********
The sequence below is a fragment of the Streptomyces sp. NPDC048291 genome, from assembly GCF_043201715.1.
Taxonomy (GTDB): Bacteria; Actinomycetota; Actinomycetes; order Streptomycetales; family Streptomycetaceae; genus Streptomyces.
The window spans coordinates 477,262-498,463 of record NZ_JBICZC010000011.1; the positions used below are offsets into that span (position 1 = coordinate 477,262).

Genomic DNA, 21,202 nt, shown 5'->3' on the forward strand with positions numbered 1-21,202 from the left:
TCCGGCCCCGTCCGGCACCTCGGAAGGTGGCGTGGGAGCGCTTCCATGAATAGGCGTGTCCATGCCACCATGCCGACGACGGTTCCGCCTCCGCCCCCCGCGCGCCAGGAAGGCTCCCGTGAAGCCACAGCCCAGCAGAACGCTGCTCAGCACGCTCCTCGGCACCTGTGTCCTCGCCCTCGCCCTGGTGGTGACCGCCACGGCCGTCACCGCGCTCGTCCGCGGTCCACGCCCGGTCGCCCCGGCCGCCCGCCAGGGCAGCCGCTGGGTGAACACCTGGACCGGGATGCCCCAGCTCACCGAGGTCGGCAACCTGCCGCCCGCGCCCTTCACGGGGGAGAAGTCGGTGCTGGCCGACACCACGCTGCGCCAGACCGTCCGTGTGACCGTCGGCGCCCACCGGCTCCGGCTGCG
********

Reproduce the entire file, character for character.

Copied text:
The sequence below is a fragment of the Streptomyces sp. NPDC048291 genome, from assembly GCF_043201715.1.
Taxonomy (GTDB): Bacteria; Actinomycetota; Actinomycetes; order Streptomycetales; family Streptomycetaceae; genus Streptomyces.
The window spans coordinates 477,262-498,463 of record NZ_JBICZC010000011.1; the positions used below are offsets into that span (position 1 = coordinate 477,262).

Genomic DNA, 21,202 nt, shown 5'->3' on the forward strand with positions numbered 1-21,202 from the left:
TCCGGCCCCGTCCGGCACCTCGGAAGGTGGCGTGGGAGCGCTTCCATGAATAGGCGTGTCCATGCCACCATGCCGACGACGGTTCCGCCTCCGCCCCCCGCGCGCCAGGAAGGCTCCCGTGAAGCCACAGCCCAGCAGAACGCTGCTCAGCACGCTCCTCGGCACCTGTGTCCTCGCCCTCGCCCTGGTGGTGACCGCCACGGCCGTCACCGCGCTCGTCCGCGGTCCACGCCCGGTCGCCCCGGCCGCCCGCCAGGGCAGCCGCTGGGTGAACACCTGGACCGGGATGCCCCAGCTCACCGAGGTCGGCAACCTGCCGCCCGCGCCCTTCACGGGGGAGAAGTCGGTGCTGGCCGACACCACGCTGCGCCAGACCGTCCGTGTGACCGTCGGCGCCCACCGGCTCCGGCTGCG